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Massdrop 20 Degree Ultralight Down Quilt Review

Massdrop is going to be offering a “drop” on a 20 degree down quilt this week (4/29) for $200. The company has a history of developing custom products for their member communities, and this will be their first foray into ultralight gear. They work with small manufacturers to design and make these products, but private label and sell them under the Massdrop brand at an attractive discount to their community members.

If you’re not familiar with Massdrop, I wrote an article about them last month explaining how they help cottage manufacturers acquire more customers and expand their market reach.

Backpacking and camping quilts don't have back insulation and must be used with a sleeping bag if you're sleeping on the ground.
Backpacking and camping quilts don’t have back insulation and must be used with a sleeping pad if you’re sleeping on the ground.


The Massdrop 20 Degree Ultralight Quilt is a technical backpacking and camping quilt with a venting foot box that’s primarily designed for ground use. While you can use this quilt for top insulation in a hammock, the strap system is permanently attached to the quilt and clearly intended to be used when sleeping on the ground on top of a sleeping pad. While this quilt doesn’t have all of the premium features of high-end technical quilts made by cottage manufacturers, it beats the pants off the bed-like quilts offered by Sierra Designs, NEMO, and Therm-a-Rest and is a better value for your dollar.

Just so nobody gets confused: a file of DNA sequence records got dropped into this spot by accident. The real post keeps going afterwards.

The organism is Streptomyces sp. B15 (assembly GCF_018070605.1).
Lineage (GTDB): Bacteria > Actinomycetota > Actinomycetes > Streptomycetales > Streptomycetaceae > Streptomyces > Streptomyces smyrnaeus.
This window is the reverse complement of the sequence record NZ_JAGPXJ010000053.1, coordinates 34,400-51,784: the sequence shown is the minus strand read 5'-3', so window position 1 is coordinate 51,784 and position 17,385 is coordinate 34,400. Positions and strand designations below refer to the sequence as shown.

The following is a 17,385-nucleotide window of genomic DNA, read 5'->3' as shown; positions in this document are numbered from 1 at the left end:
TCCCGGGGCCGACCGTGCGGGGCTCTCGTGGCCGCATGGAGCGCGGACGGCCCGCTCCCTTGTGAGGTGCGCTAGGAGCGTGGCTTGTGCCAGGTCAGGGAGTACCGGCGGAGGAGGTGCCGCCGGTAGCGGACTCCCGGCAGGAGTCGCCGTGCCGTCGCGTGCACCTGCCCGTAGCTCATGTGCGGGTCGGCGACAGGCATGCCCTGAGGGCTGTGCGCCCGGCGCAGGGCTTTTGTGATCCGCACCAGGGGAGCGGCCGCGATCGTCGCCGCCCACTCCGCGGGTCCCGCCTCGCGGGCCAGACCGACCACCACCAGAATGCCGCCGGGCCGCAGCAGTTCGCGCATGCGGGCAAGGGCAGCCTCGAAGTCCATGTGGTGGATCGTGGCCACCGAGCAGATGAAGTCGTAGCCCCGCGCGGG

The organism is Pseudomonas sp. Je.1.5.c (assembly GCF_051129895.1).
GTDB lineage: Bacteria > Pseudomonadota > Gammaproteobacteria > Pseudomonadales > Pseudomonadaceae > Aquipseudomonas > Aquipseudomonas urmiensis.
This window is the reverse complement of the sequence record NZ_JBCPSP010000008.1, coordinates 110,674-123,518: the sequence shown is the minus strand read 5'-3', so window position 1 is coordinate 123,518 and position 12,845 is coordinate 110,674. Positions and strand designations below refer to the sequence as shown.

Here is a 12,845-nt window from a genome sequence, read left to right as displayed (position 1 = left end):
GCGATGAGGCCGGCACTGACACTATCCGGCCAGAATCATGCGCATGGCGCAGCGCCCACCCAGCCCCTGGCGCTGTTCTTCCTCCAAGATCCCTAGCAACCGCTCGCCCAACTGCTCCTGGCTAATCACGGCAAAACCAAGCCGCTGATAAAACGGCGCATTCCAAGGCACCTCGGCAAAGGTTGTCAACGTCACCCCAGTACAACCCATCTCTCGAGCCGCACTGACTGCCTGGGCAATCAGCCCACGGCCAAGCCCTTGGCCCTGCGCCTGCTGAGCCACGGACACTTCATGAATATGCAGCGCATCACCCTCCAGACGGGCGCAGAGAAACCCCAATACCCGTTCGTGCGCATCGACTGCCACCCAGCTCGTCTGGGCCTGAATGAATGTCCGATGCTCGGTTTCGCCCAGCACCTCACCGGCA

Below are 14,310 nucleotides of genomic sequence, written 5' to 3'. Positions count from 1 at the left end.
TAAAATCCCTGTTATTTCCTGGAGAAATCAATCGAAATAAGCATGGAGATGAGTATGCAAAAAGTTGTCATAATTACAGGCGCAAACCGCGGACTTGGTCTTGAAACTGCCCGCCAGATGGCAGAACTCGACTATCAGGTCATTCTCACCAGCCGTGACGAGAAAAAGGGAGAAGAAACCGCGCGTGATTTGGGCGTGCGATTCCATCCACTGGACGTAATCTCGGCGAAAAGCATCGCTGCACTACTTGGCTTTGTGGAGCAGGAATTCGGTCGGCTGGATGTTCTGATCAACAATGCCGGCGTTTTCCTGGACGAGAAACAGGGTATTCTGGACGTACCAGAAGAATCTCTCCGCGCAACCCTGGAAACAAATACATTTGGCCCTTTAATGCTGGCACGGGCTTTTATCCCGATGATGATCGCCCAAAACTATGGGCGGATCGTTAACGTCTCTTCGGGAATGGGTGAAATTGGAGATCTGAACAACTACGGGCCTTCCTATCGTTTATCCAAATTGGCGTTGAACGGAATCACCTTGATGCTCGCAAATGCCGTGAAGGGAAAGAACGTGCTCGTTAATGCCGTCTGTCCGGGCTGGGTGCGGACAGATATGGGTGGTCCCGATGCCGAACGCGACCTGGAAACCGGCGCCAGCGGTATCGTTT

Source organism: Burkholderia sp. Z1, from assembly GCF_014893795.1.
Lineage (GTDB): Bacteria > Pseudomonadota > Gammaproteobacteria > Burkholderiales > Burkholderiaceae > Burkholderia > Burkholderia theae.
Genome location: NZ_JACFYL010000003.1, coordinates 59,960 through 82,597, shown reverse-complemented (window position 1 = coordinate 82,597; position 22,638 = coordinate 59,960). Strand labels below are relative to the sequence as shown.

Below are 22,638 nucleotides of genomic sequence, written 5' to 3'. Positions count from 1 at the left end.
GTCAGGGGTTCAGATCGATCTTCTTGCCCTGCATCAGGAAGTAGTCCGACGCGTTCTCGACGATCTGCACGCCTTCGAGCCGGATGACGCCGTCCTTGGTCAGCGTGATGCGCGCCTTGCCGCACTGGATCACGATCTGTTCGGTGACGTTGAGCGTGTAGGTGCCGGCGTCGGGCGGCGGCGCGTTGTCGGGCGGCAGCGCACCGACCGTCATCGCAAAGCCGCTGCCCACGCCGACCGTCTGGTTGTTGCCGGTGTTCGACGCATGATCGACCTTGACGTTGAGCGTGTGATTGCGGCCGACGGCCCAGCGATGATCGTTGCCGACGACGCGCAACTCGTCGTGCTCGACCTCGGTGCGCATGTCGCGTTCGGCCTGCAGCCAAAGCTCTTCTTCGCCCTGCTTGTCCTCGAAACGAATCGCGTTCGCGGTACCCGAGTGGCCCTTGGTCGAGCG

• Made in the US specifically for Massdrop
  • 14 oz of 750 fill power down
  • soft down-proof 15 denier fabric
  • 20° EN Tested (31° Comfort, 20° limit, -12° extreme)
  • 2.5″ loft
  • 2 adjustable straps
  • venting foot box
  • total weight: 20.9 oz 
  • available in regular (6’0″) or long (6’6″)
  • shoulder width of 58″
The quilt has two straps that you wrap under and around your sleeping pad to keep the quilt on top. Most people keep their pads out of the foot box so they have more vertical space for their feet.JPG
The quilt has two straps that you wrap under and around your sleeping pad to keep it on top if you toss and turn at night. Most people keep their pads outside the foot box so they have more vertical space for their feet

Pad Straps

The Massdrop 20 degree quilt has two permanently attached pad straps. The straps are designed to run under and around your sleeping pad to keep the quilt on top of you if you toss and turn in your sleep and to keep side drafts from robbing the heat trapped by your quilt. One side of the straps is permanently sewn to the left side of the quilt (as you lie on your back) while the other side connects to the quilt using a flat buckle that’s thin enough that you can’t feel it underneath you.

The two sleeping pad straps are permently attached to the quilt on one side of the quilt and connect with flat buckles on the other
The two sleeping pad straps are permanently on one side of the quilt and connect with flat buckles on the other

Ideally, you’d want pad straps that connect to the quilt with buckles on both sides because it gives you the option to roll back one side and not the other, to remove both completely in hot weather or when you want to sleep in a hammock so they’re out of the way.